White House Staffers Got a Raise Last Year, And You Did Not
The White House released its annual salary report last week, and as usual, it's nice to work for Barack Obama: Most staffers who were there for more than a year got a salary bump. A bigger one than you did.
The last time we checked in on White House salaries, we found that an astonishing 75% of continuing staffers got raises from 2009 to 2010—a huge number given the fact that, according to compensation experts, most companies had skipped routine raises that year in reaction to the economic crisis that the White House was busy failing to solve. This time around—from 2010 to 2011—the ratio is a little less dramatic. Of the 270 White House staffers who have been there for more than a year, 146—or 54%—received raises. The average salary increase was 8%. If you look at only staffers who got raises, the average increase was twice that.
That's a much bigger raise than the average white-collar worker got. According to a survey conducted last year by the human resources consulting firm Mercer, most firms were projecting a 3% increase in base pay for executives. White House workers did nearly three times as well. Overall, it should be noted, the White House's salary budget contracted slightly, from $38.8 million to $37.1 million, largely because the number of staffers fell. The average salary also dropped from $82,721, or 65% above the median household income, to $81,765—or 65% above the median household income.
Both of those were accompanied by title changes indicating that the bigger paychecks came along with new duties. But almost half of the raises doled out by the White House in the last year—59, or 40% of all raises—weren't accompanied by new job descriptions. One of them—special assistant and associate counsel to the president Michael Gottlieb's 14% pay bump from $114,000 to $130,500—was a clear violation of Obama's freeze on salaries over $100,000. UPDATE: A White House spokesman says that, because Gottlieb left his job in 2010 only to return in 2011 at precisely the same title but with a higher salary and "considerable additional responsibilities," his raise didn't violate the freeze.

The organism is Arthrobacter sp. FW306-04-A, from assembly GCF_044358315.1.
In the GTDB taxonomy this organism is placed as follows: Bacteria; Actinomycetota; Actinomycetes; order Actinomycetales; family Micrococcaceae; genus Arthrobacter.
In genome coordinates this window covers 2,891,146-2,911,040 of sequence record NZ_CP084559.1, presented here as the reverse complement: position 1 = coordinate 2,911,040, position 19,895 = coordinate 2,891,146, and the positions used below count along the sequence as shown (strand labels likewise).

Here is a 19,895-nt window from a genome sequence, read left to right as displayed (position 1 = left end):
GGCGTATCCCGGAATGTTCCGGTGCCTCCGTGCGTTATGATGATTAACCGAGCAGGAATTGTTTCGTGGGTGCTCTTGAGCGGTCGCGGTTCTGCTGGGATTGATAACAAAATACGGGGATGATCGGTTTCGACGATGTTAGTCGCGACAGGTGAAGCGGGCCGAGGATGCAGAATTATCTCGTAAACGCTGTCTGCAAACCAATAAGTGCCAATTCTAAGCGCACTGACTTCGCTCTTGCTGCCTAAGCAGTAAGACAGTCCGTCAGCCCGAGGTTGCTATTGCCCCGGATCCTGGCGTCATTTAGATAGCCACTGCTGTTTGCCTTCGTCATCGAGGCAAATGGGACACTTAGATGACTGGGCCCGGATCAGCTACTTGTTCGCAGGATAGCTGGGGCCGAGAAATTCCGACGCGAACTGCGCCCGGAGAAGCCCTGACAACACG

The White House says that many of those positions are considered nonpolitical jobs that come with their own pay schedules, and that what matters is that the total budget and average salary are decreasing slightly. But that doesn't change the fact that White House staffers who stick it out are being rewarded, on average, for their continued service at a rate that far outstrips how the average white-collar worker is doing. The rhetoric behind the White House salary freeze was about making sure that the people engaged in leading the nation out of its economic mess share a sense of what American workers are experiencing. Unless roughly half of American workers saw their paychecks go up by an average of 8% last year (hint—they didn't), that's not the case.